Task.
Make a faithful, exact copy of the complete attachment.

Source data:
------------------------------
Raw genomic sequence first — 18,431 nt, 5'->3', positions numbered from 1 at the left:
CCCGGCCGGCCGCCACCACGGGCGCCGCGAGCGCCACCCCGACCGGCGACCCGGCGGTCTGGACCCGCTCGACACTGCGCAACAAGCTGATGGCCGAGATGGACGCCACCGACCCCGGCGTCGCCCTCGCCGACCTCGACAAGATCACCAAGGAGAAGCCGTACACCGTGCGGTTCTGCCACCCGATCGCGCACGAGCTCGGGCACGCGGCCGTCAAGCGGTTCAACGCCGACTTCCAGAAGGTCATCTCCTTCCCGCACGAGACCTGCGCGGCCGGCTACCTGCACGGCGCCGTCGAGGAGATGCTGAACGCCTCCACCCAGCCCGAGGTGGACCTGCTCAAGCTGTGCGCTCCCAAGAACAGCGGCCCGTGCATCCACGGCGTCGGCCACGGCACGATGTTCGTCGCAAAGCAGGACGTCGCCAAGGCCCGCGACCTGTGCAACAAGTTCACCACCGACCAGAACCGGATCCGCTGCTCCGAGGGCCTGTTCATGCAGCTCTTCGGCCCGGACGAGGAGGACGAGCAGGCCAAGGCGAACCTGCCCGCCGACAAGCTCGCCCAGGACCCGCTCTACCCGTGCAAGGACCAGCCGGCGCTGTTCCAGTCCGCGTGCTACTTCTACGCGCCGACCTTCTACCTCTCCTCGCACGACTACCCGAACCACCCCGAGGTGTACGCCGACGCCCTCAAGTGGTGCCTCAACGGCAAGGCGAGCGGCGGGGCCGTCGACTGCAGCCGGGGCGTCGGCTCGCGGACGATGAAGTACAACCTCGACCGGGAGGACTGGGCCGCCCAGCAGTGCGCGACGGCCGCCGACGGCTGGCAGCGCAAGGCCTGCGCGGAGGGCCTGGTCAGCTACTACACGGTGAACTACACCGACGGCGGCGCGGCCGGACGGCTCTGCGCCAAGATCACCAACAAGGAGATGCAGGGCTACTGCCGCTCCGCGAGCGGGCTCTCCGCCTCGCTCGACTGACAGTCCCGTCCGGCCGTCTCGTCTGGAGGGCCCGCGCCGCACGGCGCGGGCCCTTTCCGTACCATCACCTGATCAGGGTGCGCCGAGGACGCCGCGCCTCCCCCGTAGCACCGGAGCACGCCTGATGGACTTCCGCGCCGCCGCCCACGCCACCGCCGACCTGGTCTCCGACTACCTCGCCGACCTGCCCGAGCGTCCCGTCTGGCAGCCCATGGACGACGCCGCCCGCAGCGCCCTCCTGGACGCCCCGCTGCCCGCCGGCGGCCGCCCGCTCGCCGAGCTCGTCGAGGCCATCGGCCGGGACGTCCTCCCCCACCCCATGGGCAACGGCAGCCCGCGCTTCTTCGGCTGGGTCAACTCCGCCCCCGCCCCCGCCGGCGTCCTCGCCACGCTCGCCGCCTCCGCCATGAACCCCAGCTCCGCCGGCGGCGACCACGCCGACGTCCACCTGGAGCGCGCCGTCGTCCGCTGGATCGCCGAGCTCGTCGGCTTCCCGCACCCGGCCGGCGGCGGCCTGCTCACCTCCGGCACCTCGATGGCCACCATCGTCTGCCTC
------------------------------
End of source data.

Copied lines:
Raw genomic sequence first — 18,431 nt, 5'->3', positions numbered from 1 at the left:
CCCGGCCGGCCGCCACCACGGGCGCCGCGAGCGCCACCCCGACCGGCGACCCGGCGGTCTGGACCCGCTCGACACTGCGCAACAAGCTGATGGCCGAGATGGACGCCACCGACCCCGGCGTCGCCCTCGCCGACCTCGACAAGATCACCAAGGAGAAGCCGTACACCGTGCGGTTCTGCCACCCGATCGCGCACGAGCTCGGGCACGCGGCCGTCAAGCGGTTCAACGCCGACTTCCAGAAGGTCATCTCCTTCCCGCACGAGACCTGCGCGGCCGGCTACCTGCACGGCGCCGTCGAGGAGATGCTGAACGCCTCCACCCAGCCCGAGGTGGACCTGCTCAAGCTGTGCGCTCCCAAGAACAGCGGCCCGTGCATCCACGGCGTCGGCCACGGCACGATGTTCGTCGCAAAGCAGGACGTCGCCAAGGCCCGCGACCTGTGCAACAAGTTCACCACCGACCAGAACCGGATCCGCTGCTCCGAGGGCCTGTTCATGCAGCTCTTCGGCCCGGACGAGGAGGACGAGCAGGCCAAGGCGAACCTGCCCGCCGACAAGCTCGCCCAGGACCCGCTCTACCCGTGCAAGGACCAGCCGGCGCTGTTCCAGTCCGCGTGCTACTTCTACGCGCCGACCTTCTACCTCTCCTCGCACGACTACCCGAACCACCCCGAGGTGTACGCCGACGCCCTCAAGTGGTGCCTCAACGGCAAGGCGAGCGGCGGGGCCGTCGACTGCAGCCGGGGCGTCGGCTCGCGGACGATGAAGTACAACCTCGACCGGGAGGACTGGGCCGCCCAGCAGTGCGCGACGGCCGCCGACGGCTGGCAGCGCAAGGCCTGCGCGGAGGGCCTGGTCAGCTACTACACGGTGAACTACACCGACGGCGGCGCGGCCGGACGGCTCTGCGCCAAGATCACCAACAAGGAGATGCAGGGCTACTGCCGCTCCGCGAGCGGGCTCTCCGCCTCGCTCGACTGACAGTCCCGTCCGGCCGTCTCGTCTGGAGGGCCCGCGCCGCACGGCGCGGGCCCTTTCCGTACCATCACCTGATCAGGGTGCGCCGAGGACGCCGCGCCTCCCCCGTAGCACCGGAGCACGCCTGATGGACTTCCGCGCCGCCGCCCACGCCACCGCCGACCTGGTCTCCGACTACCTCGCCGACCTGCCCGAGCGTCCCGTCTGGCAGCCCATGGACGACGCCGCCCGCAGCGCCCTCCTGGACGCCCCGCTGCCCGCCGGCGGCCGCCCGCTCGCCGAGCTCGTCGAGGCCATCGGCCGGGACGTCCTCCCCCACCCCATGGGCAACGGCAGCCCGCGCTTCTTCGGCTGGGTCAACTCCGCCCCCGCCCCCGCCGGCGTCCTCGCCACGCTCGCCGCCTCCGCCATGAACCCCAGCTCCGCCGGCGGCGACCACGCCGACGTCCACCTGGAGCGCGCCGTCGTCCGCTGGATCGCCGAGCTCGTCGGCTTCCCGCACCCGGCCGGCGGCGGCCTGCTCACCTCCGGCACCTCGATGGCCACCATCGTCTGCCTC